::::::::: :::::::::: ::::::::: :::::::: :::: ::: :+: :+: :+: :+: :+: :+: :+: :+:+: :+: +:+ +:+ +:+ +:+ +:+ +:+ +:+ :+:+:+ +:+ +#++:++#+ +#++:++# +#++:++#: +#+ +:+ +#+ +:+ +#+ +#+ +#+ +#+ +#+ +#+ +#+ +#+ +#+#+# #+# #+# #+# #+# #+# #+# #+# #+#+# ### ########## ### ### ######## ### #### ConducTor / IndoctrinaTor / Ubuntu Peronista EdiTor / Hacker
I'm an individual interested in historical operating systems, synthesizers, anonymity-respecting communities and cooperative electronic communication environments.
As an active member of an Organized Community on the global data networks, I assist the Working Masses with the high goal of achieving Social Justice 2.0: Fair, Free and Sovereign software.
During my student days I began using single-user 8-bit computing hardware. In the Argentina of the 80s, these were considered simple non-essential home infrastructure.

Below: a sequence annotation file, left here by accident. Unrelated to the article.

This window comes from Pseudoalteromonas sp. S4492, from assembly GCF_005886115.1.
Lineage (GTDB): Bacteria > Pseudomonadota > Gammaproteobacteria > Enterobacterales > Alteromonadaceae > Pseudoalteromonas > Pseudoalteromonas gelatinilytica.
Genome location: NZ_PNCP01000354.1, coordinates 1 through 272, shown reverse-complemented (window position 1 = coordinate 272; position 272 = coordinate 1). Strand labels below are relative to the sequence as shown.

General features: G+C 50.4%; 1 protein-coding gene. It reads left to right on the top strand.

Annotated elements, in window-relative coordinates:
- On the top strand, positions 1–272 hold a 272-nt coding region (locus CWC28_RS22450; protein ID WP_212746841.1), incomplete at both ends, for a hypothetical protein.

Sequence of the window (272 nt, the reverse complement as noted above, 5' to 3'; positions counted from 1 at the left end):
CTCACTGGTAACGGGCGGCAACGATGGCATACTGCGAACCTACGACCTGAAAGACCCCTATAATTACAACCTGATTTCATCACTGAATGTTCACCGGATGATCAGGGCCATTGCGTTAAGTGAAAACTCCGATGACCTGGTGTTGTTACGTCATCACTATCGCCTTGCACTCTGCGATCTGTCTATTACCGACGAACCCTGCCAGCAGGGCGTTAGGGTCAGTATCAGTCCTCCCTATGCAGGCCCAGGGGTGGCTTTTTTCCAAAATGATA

Mastery of these machines surprised me by the fun of learning and creating on them: I got hooked on unstructured programming. This discovery convinced me of the need of having affordable computing access within the reach of the Working Masses. Such access should be responsible and valued under the light of direct and unlimited appropriation of the source code of the computer software. I trained in this area and prepared myself.
I eventually drove CP/M, Unix V and VAX/VMS systems, while extensively operated QDO$ and their graphical environments offsprings. In my opinion, the changes were cold: I perceived the computing power of the new 16 and 32-bit architectures as constantly imposed under an unfair power structure. Certain Capital organizations degenerated by the interest of control abused the source code. For them it was no longer an object of preparation and study, but a dominance instrument.
These companies activities were sharply focused on hiding and obfuscating said source code to make it unmodifiable, steering user's own computing systems for monetary gains and/or other unspeakable impositions.